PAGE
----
To measure participants’ spatial abilities in a non-visual manner, we used the following set-up, which was an adaptation of the set-up used by Simons and Wang (1998) and Pasqualotto and Newell (2007). A rotatable circular platform (70 cm in diameter) which contained 36 sunken position markers was placed on a table. In these markers, 6 objects (rectangular solid, cube, cylinder, sphere, cone, and pyramid) could be placed (see Fig. 2). The objects were placed on the platform at a random location, with the only constraint that the objects would have a minimal distance of 10 cm to each other. Subjects were blindfolded and sat in front of a table on which the platform was placed. In each trial, participants were given 60 s to learn where the objects were placed via haptic exploration. Subsequently, the experimenter randomly removed one or more objects from the platform and turned the platform 90° clockwise. Next, the participant placed the object(s) back on the (rotated) platform without time restriction. The number of objects that was removed from the platform increased every two trials, starting with one object in the first two trials, then two objects in the next two trials, etcetera. The possible total number of test trials was twelve. Participants completed three practice trials with feedback, followed by the test trials without feedback. The object was judged as correct if it was placed in the exact location or the location adjacent to that one. The test ended if the subject failed placing all objects correctly on the platform in two consecutive test trials with the same number of objects removed. The total score consisted of the number of correct trials with the maximum possible score of 12.
Fig. 2

Set-up of the spatial abilities task

Working memory

To assess working memory, we used the digit span subtest of the Dutch Wechsler Adult Intelligence Scale (WAIS-IV-NL; Wechsler 2012). In this task, participants were asked to repeat a string of digits in the same order (forward recall), reversed order (backward recall), or ascending order (sort recall). These digits were presented verbally by the experimenter. The number of digits in a string increased every two trials. The test ended if the participant incorrectly repeated the string of digits with the same length twice. The total score consisted of the total number of correct series for the three tests combined. The total score was converted into a standard score based on Dutch norms. This task has good test–retest reliability, with a correlation coefficient of .88 (Wechsler 2012).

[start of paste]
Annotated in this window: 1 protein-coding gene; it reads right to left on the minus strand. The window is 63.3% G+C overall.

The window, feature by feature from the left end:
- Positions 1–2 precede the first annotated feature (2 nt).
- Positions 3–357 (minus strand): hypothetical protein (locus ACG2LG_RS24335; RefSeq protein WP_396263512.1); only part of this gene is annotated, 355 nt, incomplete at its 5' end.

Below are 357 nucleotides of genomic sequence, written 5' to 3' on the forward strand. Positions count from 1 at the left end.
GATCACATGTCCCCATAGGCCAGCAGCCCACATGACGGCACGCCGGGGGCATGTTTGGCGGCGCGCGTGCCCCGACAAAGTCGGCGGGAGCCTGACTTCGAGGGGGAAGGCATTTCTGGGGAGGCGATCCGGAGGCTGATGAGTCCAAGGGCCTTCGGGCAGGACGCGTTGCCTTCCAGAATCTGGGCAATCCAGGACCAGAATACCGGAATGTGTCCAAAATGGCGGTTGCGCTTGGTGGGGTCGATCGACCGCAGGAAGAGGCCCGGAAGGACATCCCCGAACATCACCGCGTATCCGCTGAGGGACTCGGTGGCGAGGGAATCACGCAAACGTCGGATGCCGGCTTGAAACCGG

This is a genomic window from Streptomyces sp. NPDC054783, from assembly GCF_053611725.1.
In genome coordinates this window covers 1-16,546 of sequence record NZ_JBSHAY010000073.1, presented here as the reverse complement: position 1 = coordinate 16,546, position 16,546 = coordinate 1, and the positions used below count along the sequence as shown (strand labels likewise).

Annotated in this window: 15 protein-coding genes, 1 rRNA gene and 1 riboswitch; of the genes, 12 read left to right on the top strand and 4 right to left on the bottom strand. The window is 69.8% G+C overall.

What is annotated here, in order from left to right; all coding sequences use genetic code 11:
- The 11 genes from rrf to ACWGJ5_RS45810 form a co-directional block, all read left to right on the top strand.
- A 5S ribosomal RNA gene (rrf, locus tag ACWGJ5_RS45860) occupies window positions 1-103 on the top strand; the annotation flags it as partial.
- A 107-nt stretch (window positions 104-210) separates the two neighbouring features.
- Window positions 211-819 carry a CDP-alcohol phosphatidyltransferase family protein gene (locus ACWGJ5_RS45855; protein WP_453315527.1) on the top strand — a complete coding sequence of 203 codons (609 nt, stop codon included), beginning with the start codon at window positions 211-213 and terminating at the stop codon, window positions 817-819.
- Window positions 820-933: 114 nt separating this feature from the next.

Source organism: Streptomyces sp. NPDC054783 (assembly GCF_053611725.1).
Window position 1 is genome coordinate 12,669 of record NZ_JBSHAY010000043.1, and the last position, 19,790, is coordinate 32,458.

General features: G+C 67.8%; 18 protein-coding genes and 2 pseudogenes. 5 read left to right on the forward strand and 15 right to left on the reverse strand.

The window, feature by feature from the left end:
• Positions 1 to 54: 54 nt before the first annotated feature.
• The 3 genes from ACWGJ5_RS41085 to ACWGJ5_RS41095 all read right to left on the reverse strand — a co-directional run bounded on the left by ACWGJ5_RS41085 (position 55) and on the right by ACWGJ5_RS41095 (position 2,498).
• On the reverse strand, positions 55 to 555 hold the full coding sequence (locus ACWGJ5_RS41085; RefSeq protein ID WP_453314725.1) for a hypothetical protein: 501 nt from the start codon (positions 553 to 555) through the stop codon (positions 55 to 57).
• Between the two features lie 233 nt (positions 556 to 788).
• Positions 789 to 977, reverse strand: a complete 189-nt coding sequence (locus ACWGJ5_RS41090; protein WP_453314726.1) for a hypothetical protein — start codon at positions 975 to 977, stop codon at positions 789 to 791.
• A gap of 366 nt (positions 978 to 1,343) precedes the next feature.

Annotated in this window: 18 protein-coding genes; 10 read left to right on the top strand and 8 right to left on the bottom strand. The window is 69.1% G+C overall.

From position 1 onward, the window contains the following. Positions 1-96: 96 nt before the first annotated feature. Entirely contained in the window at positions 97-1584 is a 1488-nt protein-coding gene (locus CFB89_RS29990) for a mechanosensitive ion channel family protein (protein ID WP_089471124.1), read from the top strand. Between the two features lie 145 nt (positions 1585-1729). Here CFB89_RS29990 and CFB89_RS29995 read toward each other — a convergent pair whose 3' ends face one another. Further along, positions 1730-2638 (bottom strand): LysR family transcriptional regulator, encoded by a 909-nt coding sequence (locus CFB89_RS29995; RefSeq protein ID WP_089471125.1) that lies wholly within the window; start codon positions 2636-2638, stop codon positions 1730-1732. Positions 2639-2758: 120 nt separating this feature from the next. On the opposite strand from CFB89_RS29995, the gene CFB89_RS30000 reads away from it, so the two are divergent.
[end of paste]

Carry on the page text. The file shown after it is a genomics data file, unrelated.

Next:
Sustained and divided attention

Sustained and divided attentions were measured using the Dutch version of the Paced Auditory Serial Addition Task (PASAT; Aarnoudse et al. 1995; Gronwall 1977). In this task, 60 single-digit numbers were presented to the participant. Participants were asked to add each digit to the one immediately preceding it and to immediately give the sum of these two digits. The test consisted of five blocks of 60 numbers with decreasing intervals between digits, ranging from 3.2 to 1.6 s. One total score was calculated, which consisted of the total number of correct additions, calculated over five blocks. The test–retest reliability of this task is good, with a correlation coefficient of .82 (Aarnoudse et al. 1995).

Data analysis

The dependent variable was the percentage of correct judgments, which was calculated separately for each of the four sessions (one, two, three, and four), signal (no-sound and sound), and for each of the five angular size differences between the reference disc and the comparison disc (2.9°, 9°, 13.4°, 18.2°, and 22.1°). Chance performance was 50%. A three-way repeated measures ANOVA with within-subject factors session, signal, and angular size difference was computed. If the variances were not homogeneous (as determined with Mauchly’s test), the Greenhouse-Geisser correction was used. Furthermore, correlation analysis was conducted using correlation coefficients to determine the relationship between, on the one hand, the increase in echolocation ability and, on the other hand, the cognitive measures. We calculated the increase in echolocation ability as the difference between the sound and no-sound performance, looking at the difference in performance between the last and first session, across the angular size differences. An alpha level of .05 was considered statistically significant.



Percentages correct trials in the sound condition of the echolocation task varied from 42 to 80% in the first session and from 48 to 96% in the last session. In line with the procedure of Teng and Whitney (2011) and Thaler et al. (2014), we computed a three-way repeated measures ANOVA with within-subject factors ‘session’ (one, two, three, and four), ‘signal’ (no-sound and sound), and ‘angular size difference’, i.e. the angular size difference between reference and comparison disc (2.9, 9, 13.4, 18.2, and 22.1). We found a significant main effect of signal [F(1, 17) = 14.354, p = .001, ηp2 = .458]. Also, a main effect of angular size difference was found [F(4, 68) = 3.181, p = .019, ηp2 = .158]. Furthermore, the analysis revealed a significant signal × session interaction [F(3, 51) = 4.432, p = .008, ηp2 = .207] and a significant signal × angular size difference interaction [F(4, 68) = 8.182, p < .001, ηp2 = .325]. No other effects were significant. Figure 3 shows performance (proportion correct judgments) in the echolocation task.